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Novel Phases in Hetero-Epitaxial and Super-Oxygenated Thin Films of Complex Oxides

It is well-known that microstructural defects in heteroepitaxial oxide thin films can significantly affect the electronic and superconducting properties of these films. In this three-part talk, I discuss structural phase transitions and defect structures in epitaxial cuprate and iridate films, induced by either heterostructuring or superoxygenation.

In the first part of the talk, I examine the effects of heteroepitaxial strain on the superconducting critical temperature (Tc) of YBa2Cu2O7-δ (YBCO-123) thin films. By comparing scanning transmission electron microscopy and electrical resistance measurements on different YBCO-123 thin-film heterostructures, I show that heteroepitaxial strain, rather than long-range proximity effect, is responsible for the long length scales of Tc reduction in manganite/cuprate heterostructures.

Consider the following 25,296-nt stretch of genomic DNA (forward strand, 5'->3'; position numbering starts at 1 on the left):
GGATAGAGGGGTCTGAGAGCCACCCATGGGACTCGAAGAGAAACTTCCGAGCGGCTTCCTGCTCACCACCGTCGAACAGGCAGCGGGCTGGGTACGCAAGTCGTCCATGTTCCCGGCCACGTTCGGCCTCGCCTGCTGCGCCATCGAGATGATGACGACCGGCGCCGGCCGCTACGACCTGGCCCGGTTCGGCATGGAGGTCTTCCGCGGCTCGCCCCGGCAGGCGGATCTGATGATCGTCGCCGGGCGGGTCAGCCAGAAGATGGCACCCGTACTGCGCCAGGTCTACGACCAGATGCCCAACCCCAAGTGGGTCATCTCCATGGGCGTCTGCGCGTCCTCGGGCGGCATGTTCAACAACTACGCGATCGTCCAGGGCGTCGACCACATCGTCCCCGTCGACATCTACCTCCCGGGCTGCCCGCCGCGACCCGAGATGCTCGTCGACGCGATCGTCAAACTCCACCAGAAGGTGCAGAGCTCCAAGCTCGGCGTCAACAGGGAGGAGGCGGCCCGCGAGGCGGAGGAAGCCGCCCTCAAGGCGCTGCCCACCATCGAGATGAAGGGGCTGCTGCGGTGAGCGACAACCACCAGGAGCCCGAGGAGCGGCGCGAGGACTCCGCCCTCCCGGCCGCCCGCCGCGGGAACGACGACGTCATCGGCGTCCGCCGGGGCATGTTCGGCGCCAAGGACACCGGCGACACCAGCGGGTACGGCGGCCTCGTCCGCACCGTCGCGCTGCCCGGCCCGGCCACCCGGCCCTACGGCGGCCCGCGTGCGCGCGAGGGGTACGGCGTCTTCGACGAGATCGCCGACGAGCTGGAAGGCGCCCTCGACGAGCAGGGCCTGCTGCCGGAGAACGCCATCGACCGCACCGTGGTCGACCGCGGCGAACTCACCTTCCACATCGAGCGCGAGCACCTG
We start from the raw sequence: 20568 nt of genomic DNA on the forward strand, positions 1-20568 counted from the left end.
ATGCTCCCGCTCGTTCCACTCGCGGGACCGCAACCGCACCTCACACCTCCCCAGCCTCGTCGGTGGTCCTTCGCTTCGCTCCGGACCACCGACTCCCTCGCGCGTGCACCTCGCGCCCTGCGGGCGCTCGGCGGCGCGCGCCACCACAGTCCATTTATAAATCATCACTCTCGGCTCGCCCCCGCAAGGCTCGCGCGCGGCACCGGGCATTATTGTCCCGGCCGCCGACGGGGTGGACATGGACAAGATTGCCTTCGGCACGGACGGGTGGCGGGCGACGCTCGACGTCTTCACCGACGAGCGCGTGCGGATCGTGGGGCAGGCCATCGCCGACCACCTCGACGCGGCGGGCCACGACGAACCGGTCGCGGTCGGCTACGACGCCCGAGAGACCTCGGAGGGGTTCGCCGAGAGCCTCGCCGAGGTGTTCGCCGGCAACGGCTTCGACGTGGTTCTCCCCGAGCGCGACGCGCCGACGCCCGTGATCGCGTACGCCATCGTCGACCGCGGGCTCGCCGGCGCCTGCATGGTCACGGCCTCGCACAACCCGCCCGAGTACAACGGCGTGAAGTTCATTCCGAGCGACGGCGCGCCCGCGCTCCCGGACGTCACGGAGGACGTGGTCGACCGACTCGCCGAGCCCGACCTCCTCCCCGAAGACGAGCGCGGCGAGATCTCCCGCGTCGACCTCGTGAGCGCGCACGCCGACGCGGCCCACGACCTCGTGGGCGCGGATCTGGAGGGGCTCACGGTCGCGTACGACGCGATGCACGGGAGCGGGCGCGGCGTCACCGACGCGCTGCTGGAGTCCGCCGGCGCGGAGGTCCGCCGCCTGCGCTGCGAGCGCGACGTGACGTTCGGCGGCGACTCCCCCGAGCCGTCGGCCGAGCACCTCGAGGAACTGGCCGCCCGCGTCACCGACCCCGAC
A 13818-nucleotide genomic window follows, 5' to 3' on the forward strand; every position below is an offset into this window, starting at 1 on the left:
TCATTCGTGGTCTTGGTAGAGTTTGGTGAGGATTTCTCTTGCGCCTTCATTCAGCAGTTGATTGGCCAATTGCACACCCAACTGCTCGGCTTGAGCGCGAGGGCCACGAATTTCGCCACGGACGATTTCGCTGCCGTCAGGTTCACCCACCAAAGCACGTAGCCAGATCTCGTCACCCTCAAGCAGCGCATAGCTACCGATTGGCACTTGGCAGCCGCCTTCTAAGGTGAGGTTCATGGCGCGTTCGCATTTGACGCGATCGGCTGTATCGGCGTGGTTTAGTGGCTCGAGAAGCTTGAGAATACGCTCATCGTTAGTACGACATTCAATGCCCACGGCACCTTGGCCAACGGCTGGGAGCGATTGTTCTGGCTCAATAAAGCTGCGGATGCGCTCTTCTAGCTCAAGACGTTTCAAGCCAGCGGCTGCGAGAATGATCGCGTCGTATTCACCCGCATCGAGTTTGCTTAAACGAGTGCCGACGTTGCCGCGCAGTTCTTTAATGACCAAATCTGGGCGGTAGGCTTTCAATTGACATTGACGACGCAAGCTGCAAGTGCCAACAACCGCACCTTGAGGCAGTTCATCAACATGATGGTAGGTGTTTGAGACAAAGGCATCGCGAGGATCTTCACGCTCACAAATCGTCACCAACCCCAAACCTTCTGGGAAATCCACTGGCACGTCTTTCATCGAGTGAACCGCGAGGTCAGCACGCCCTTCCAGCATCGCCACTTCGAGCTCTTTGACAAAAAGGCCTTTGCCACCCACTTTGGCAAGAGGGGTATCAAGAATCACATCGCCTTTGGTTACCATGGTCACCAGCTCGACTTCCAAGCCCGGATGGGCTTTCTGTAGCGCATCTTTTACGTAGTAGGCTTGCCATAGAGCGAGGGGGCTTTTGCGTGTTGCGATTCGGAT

The next part of the talk focuses on superoxygenation of Y-Ba-Cu-O thin films. YBCO-123 films annealed in high-pressure oxygen in conjunction with Cu enrichment show clear evidence of phase transformation to Y2Ba4Cu7O15-δ and Y2Ba4Cu8O16, as well as regions of exotic phases containing multiple CuO or Y layers. These results demonstrate a novel route of material synthesis towards discovering more complex oxide phases.

In the last part of the talk, I extend the superoxygenation technique to Sr2IrO4 films in an effort to hole-dope the iridates. High-pressure oxygen annealed Sr2IrO4 films show a progressive drop in room-temperature resistivity of up to 3 orders of magnitude, and an evolution towards metallic behavior. The evolution towards metallicity is attributed to structural phase transformation, interstitial oxygens, and Ir vacancies.